As the author explains, the word "talib" stands for "student of Islam", with "taliban" being the plural. A talib is one who is seeking knowledge, and is to be distinguished from a "mullah" who is a teacher. Apparently the Taliban chose to call themselves by that name in order to separate themselves from the Mujaheddin, and who wanted to "cleanse society" instead of engaging in a power struggle. Their ideal society was to be modeled after that of the Prophet Mohammed, and this was to be done using strict adherence to Islamic guidelines as put forth in the Koran. One can't help but ponder the fate of the Taliban if they would have relaxed their standards and attempted to have some intersection with other belief systems. Perhaps such pragmatism would have won them greater respect from the international community and prevented their antagonism with the United States.
The reader learns of Pakistan and Saudi Arabia being the principal suppliers of funding, weapons, and fuel to the Taliban in the 1990's. Considering they are now American "allies", this is interesting, and it shows just how fast governments can turn on each other. One also learns that the Taliban were Sunni Muslims, instead of Shia Muslims, the latter identification being incorrectly reported by the Western press. The Sunni Muslims despise the Shias, and vice versa, but it seems that the objects of hatred by the Taliban went beyond factional differences in the Islamic religion, for the Taliban, as one also learns in the book, forced Hindus residing in Afghanistan to wear yellow badges for purposes of identification.
The suffering of the people of Afghanistan in the last twenty-five years was not due solely to the Soviet invasion but also to other foreign meddling in its affairs. It was the demand by the international community to end the cultivation of poppy that exacerbated the economic crisis during the civil wars in Afghanistan. The opium trade apparently is going on full steam currently though, annoying many in the American government but apparently encouraged by the CIA in the early years of the Taliban government.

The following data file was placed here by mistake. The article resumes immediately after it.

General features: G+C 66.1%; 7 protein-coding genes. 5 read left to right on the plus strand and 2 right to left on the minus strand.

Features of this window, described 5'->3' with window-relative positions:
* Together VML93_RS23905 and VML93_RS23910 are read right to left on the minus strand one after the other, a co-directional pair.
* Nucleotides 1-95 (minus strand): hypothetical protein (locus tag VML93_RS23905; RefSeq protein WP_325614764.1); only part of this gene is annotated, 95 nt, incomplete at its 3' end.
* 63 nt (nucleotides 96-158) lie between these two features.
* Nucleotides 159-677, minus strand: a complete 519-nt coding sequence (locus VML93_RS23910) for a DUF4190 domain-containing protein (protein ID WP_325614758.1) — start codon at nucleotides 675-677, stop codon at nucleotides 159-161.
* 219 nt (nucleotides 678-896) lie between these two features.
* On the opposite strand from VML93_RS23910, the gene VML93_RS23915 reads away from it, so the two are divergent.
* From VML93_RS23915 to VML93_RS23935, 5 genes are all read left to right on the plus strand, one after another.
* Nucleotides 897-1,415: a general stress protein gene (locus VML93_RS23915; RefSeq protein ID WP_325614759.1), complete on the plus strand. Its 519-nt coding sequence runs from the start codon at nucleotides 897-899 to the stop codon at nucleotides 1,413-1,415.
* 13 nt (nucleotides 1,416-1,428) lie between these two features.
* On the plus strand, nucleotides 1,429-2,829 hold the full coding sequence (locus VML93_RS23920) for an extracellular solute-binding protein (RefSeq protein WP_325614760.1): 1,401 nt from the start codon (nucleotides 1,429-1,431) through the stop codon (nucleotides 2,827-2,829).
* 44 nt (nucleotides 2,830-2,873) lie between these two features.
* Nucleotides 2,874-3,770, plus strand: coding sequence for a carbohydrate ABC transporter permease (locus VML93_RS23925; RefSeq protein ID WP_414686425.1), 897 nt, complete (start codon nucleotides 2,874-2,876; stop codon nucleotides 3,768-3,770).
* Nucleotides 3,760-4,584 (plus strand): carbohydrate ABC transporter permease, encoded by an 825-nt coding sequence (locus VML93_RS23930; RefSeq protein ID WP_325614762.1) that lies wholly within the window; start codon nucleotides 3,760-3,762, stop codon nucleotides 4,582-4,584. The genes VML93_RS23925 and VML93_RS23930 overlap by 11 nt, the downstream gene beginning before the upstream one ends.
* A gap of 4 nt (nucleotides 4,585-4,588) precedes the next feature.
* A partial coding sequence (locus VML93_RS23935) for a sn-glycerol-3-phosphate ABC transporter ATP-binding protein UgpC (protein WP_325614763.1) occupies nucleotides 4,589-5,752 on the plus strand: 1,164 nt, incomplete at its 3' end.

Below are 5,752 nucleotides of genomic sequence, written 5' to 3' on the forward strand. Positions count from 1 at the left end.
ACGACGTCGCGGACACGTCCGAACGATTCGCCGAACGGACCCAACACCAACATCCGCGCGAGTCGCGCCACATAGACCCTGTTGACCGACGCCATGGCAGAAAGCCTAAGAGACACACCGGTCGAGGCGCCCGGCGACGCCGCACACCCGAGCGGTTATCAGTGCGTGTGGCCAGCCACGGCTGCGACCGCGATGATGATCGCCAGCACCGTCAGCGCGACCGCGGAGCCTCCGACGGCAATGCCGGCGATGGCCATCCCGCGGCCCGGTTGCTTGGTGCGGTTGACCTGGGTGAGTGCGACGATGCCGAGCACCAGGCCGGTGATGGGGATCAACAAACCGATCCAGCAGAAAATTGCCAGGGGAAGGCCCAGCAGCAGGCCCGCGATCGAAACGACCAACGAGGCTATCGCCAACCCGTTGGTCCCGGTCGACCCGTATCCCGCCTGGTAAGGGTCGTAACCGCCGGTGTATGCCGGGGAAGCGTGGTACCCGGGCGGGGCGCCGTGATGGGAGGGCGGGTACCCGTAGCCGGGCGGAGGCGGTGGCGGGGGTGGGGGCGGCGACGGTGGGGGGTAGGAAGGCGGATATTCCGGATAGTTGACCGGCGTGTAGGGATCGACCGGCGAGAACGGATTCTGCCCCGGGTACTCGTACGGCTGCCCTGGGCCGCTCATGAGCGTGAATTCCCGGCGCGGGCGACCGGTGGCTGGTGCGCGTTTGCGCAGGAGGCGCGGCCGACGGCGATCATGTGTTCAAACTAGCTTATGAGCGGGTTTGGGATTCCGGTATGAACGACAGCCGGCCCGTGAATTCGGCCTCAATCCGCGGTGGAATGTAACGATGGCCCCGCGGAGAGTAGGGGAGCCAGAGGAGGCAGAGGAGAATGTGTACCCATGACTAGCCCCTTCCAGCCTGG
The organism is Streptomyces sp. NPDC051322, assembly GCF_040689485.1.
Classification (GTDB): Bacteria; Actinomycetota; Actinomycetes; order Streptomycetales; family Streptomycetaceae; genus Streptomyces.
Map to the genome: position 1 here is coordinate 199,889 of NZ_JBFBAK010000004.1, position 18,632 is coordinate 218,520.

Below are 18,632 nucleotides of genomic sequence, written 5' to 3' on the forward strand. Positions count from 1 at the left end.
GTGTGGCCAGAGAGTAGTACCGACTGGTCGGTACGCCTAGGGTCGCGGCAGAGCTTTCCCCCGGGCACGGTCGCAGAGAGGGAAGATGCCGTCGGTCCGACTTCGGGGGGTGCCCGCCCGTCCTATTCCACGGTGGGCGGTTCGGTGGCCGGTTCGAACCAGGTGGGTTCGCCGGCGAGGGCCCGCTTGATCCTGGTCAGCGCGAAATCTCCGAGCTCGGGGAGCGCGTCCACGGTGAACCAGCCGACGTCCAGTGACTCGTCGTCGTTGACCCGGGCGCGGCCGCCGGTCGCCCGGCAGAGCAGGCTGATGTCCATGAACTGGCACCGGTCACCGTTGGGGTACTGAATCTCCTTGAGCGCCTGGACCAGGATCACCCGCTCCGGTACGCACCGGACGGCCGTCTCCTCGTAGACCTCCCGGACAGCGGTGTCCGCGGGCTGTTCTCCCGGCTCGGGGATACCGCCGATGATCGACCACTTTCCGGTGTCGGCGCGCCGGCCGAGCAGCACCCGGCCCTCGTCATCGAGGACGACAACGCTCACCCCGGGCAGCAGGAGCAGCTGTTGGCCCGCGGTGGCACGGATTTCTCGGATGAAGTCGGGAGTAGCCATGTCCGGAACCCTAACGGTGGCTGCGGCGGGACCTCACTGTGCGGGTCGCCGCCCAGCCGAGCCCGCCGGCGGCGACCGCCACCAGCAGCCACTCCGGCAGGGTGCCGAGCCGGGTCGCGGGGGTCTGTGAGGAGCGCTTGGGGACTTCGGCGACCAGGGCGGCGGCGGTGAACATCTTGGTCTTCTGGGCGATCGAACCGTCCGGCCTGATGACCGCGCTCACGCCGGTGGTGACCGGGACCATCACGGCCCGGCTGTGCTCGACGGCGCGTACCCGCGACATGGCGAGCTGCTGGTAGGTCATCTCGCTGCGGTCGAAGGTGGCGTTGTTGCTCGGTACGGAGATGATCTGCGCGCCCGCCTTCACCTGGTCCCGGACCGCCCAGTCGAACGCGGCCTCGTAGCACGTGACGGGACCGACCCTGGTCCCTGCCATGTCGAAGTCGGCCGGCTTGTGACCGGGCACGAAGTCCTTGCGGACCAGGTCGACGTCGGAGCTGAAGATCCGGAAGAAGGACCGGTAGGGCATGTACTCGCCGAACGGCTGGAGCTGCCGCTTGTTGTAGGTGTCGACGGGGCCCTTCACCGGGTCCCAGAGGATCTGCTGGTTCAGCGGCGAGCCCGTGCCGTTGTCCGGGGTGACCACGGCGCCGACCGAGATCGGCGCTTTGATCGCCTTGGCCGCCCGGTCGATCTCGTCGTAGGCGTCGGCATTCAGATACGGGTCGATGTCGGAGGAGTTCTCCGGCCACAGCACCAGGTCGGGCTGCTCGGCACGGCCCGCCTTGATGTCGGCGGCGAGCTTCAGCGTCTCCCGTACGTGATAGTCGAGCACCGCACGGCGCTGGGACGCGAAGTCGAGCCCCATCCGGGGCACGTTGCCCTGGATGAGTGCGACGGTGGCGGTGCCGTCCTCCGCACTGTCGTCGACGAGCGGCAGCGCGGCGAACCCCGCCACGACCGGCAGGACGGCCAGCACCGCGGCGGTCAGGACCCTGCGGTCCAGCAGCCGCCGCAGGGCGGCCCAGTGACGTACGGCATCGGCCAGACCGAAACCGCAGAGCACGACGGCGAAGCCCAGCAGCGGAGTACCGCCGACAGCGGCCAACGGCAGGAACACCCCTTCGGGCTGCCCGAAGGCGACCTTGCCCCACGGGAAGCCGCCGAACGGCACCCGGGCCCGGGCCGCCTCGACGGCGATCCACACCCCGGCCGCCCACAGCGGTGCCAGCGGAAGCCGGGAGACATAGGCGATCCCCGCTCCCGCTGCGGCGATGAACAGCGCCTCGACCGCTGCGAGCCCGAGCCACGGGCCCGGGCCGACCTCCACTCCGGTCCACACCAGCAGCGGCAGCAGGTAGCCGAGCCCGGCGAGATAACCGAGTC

Western and non-Western interest in Afghanistan did not just happen after 9/11 however. As the author documents with crystal clarity, energy interests were the primary motivation for so many countries having their eyes fixated on Afghanistan for so many years. The author discusses the competition between Unocal, an American energy conglomerate, and Bridas, an oil company based in Argentina, to build a gas pipeline across Afghanistan. He is very candid in his discussion of how economic interests were behind most of the major conflicts in this region, which is refreshing considering that such interests are usually masked under the guise of some moral or higher purpose. This is especially true for the current war in Iraq waged by the United States and Great Britain, and to a lesser extent Italy and Australia, which is being sold as part of a general "war on terror".
The story of the Taliban is of course a tragic one, since in retrospect they could have been more constructive in their dealings with the international community. They were certainly a tenacious group though, and the reader learns from the author that the Taliban leadership, due to the many conflicts they engaged in, were the "most disabled" in the world. With justification, one can easily blame religion for their demise, as it has caused more suffering throughout human history than any other system of beliefs. Hopefully the Afghan people, with their new government, however illegitimate it might be, will see the errors of the Taliban and approach life with a more reasoned and healthy attitude; one that is free of religious dogmatism and open to alternative ideas and viewpoints.
At times the book gets a bit dry when lists names of people and places. I recommend, as I did, to print one detailed map of Afghanistan and one map of the Central Asia countires to keep up with the book (and to broaden your geographic knowledge).
While this book is factual and a good read, I must admit that Rashid is not unbiased. He offers several solutions throughout the book for how various Afghan crises could have been prevented, and he seems to feel that the US bears a large portion of the responsibility for them. Nevertheless, he backs up his opinions with facts, so even if you don't agree with him, you can respect his reasoning.
One final comment regarding the updated edition--Rashid initially wrote this book before 9/11, and the first edition ends in 1999/2000. When the book was updated, Rashid made the choice to keep the first edition intact, and add a last chapter discussing the events since then. While I can respect his decision here, I think it affects the timeliness of the book, and many of the first edition chapters would benefit from incorporating this new information, rather than waiting for the end. You get the information either way, but in my opinion, it would read better.
Overall, I find it to be an in-depth and enlightening read.